"Just north will be the main entrance to the Air Force Academy. Here will be a national monument, one of the finest service schools ever conceived man. Thousands of future officers of the United States Air Force will get their training here. They won't know about Husted, and they won't care. Anymore than they care about Ramona, Glasstown, Frog Hollow, Piedmont, Lihue, Montclar —other towns swallowed up by progress in the Pikes Peak region.
On February 19, 1956, J.C. Kinner told a Colorado Springs Gazette and Telegraph reporter that there was once a grammar school there in Husted, until the days of consolidated schools made it obsolete. "It had a saloon, which became a store, which became a postoffice, which in turn became a church. Finally the same frame was used to make the present forlorn Branding Iron Cafe," Kinner said.
The reporter from the Gazette and Telegraph described the Branding Iron Cafe's state in early 1956.
"Has a 'no trespassing' sign. Jones General store has a few boxes of Wheaties, some Certo; a couple of cans of sauer kraut still on it shelves, but the store is closed. The empty gas pump at the Allison's Service Station reads: this sale, $0.00."
The forlorn description goes on.
"Tourist and truckers speeding thru Husted don't know that in the window of the store there's a plaid calico camel. It's been tossed aside. It gathers dust. It's unwanted. But once upon a time some child hugged that plaid calico camel with tender love."
The town of Husted was like that.
From the 1956 description: "A dozen or so building make up Husted today. The Branding Iron Cafe still has its paneled knotty pine walls, its coffee counter, its sink. Picturesque symbolic menus boasting 'we sell soup in pints and quarts' are scattered over the floor. A year ago you could get a minced ham and scrambled eggs with toas for 48 cents. The ubiquitous tumble weeds in the the back room tell a different story today."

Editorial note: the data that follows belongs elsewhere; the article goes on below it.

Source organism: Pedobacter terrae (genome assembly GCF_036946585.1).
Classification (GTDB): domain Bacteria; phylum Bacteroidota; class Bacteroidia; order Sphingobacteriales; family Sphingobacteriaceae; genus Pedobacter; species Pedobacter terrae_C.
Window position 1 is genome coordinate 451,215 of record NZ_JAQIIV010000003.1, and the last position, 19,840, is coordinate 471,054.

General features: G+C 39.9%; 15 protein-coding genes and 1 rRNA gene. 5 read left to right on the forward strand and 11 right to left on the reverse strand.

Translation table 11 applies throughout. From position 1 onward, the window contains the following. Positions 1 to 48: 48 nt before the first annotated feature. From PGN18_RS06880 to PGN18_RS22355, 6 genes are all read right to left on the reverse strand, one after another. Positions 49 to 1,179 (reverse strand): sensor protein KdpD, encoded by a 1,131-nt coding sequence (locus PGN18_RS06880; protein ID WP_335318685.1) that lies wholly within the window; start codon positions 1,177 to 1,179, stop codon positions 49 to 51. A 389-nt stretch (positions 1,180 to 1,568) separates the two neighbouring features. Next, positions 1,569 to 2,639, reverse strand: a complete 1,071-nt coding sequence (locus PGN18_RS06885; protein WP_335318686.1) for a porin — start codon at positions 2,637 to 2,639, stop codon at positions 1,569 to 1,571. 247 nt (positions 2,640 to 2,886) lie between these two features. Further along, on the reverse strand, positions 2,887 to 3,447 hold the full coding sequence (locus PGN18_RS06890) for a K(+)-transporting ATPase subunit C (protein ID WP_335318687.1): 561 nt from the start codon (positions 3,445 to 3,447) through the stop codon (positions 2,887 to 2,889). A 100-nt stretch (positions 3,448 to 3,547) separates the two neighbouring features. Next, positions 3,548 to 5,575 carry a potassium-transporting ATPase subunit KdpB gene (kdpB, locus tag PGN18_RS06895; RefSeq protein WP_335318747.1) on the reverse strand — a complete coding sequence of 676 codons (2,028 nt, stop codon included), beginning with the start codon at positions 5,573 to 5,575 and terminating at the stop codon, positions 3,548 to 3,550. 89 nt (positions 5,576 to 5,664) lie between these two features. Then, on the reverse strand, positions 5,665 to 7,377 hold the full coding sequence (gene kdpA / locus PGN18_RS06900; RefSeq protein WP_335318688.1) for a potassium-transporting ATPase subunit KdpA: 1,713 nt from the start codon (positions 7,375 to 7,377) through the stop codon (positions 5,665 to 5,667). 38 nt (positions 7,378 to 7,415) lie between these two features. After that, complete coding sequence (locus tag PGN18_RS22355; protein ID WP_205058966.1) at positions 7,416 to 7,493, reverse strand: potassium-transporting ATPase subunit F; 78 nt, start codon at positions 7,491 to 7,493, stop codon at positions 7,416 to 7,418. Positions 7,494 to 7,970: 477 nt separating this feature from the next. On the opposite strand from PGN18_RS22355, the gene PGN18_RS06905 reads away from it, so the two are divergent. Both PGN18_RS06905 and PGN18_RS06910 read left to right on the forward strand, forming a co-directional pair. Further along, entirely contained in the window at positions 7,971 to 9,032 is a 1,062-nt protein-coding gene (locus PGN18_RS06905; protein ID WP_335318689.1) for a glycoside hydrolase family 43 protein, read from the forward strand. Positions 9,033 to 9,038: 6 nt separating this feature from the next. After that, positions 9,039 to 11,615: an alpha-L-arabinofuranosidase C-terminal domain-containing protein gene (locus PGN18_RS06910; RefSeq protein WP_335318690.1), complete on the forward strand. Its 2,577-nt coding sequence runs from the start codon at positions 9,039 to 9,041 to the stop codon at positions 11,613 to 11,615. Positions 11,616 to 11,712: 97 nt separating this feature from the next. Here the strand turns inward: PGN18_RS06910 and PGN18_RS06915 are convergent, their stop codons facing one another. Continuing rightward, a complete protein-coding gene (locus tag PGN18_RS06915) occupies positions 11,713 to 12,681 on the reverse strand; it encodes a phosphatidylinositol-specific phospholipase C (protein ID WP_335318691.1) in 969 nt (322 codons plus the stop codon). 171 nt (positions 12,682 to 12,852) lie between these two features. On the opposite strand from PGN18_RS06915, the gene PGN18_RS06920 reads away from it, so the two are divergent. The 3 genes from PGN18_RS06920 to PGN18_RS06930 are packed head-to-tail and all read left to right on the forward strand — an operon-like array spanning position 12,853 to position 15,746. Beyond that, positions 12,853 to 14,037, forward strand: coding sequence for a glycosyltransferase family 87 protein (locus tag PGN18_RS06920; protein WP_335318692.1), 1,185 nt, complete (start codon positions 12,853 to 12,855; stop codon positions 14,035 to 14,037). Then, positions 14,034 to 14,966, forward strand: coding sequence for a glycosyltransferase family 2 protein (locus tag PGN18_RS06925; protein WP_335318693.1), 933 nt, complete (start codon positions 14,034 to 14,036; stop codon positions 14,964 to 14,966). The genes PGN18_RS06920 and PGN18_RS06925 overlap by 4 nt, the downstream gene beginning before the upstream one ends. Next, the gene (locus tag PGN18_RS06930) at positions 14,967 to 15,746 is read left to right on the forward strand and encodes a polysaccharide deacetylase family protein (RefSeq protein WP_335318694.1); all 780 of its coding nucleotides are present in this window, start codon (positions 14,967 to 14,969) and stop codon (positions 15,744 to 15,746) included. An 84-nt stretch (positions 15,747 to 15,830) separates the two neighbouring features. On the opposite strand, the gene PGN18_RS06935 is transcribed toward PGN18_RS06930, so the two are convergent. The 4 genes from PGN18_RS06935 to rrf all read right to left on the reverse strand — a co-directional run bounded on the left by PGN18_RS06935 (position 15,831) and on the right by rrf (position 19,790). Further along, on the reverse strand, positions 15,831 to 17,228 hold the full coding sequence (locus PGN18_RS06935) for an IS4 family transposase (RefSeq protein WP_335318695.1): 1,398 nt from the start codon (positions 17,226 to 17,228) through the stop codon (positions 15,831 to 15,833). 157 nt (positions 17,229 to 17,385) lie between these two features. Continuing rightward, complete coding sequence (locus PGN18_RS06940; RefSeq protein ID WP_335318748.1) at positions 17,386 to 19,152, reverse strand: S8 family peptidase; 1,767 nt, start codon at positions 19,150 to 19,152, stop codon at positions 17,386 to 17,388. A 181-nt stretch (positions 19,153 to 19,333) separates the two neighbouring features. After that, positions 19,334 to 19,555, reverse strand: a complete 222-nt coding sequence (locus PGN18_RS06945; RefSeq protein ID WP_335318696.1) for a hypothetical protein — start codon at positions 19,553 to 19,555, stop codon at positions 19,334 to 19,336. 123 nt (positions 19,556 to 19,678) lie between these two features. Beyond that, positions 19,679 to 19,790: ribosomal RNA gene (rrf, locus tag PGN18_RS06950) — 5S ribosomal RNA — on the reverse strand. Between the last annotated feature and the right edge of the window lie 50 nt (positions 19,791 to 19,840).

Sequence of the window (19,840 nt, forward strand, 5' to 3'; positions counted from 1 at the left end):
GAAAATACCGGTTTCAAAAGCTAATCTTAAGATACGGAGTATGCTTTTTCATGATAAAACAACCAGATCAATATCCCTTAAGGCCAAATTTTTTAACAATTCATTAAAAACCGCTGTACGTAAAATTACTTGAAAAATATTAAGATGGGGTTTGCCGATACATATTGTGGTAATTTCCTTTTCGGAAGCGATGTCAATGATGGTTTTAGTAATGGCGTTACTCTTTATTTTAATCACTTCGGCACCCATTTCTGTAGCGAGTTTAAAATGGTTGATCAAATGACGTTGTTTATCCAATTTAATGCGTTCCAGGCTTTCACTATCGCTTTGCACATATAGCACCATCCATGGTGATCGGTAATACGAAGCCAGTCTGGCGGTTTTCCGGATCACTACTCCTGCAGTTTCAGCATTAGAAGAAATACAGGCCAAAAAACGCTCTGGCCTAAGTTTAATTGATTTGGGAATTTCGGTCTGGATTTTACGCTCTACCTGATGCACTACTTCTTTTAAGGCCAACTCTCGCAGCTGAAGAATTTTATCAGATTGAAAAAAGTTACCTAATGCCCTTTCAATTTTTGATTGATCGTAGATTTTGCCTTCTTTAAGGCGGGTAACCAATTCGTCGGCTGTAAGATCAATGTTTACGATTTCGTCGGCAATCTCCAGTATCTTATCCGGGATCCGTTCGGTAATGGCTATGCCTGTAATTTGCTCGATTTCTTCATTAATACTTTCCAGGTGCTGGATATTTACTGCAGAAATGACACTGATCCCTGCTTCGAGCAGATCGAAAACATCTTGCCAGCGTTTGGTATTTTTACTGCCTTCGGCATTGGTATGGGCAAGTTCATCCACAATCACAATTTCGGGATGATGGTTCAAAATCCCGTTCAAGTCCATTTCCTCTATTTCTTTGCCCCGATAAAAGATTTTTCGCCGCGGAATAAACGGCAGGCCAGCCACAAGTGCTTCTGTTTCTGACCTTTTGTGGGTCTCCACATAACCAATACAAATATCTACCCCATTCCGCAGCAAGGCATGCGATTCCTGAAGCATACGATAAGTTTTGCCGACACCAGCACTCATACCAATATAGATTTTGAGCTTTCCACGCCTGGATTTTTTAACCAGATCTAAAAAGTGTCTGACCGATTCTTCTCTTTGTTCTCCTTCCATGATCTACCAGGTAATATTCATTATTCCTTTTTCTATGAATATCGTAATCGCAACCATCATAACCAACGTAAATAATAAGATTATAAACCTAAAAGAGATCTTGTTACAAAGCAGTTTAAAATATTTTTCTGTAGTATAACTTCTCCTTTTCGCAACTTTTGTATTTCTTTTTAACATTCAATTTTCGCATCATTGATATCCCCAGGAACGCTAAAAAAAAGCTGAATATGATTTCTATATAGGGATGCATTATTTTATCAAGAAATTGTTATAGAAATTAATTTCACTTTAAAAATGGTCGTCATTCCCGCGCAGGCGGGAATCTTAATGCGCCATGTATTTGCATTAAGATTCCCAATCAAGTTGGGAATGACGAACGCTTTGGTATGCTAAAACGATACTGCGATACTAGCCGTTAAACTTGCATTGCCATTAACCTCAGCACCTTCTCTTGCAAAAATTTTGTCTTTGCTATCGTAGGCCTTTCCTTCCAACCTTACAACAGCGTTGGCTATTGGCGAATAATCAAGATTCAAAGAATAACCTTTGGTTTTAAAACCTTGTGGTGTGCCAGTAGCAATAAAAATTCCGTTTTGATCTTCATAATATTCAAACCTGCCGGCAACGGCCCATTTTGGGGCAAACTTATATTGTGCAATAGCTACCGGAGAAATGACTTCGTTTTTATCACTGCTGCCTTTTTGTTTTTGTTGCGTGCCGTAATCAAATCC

Homes, shacks, pigpens, garage, and the train station... all abandoned.
"Once an important stop on the Santa Fe and Rio Grande railroad, once a bustling center of ranchers and lumbermen, is a dead town — sacrificed on the altar of progress."

Photo infor:
Colorado & Southern train, engine number 371, engine type 4-6-2 and engine number 9980, engine type EMD E5. Photo by Otto, Perry, Train #22, Texas Zephyr; 14 cars, fine smoke effect. Photographed: Husted, Colo., June 15, 1945.
Western History/Genealogy Dept., Denver Public Library

Local man describes conditions in Nepal

Former Tri-lakes resident, Nepal factory owner, and Air Force Academy Graduate Corban Bryant, said his family and employees are holding up, despite the dire circumstances in Kathmandu, and offers suggestions on how to help.
As the first supplies of food aid began reaching remote, earthquake-shattered mountain villages in Nepal, thousands clamored to board buses out of Kathmandu, either to check on rural relatives or for fear of spending yet another night in the damaged capital.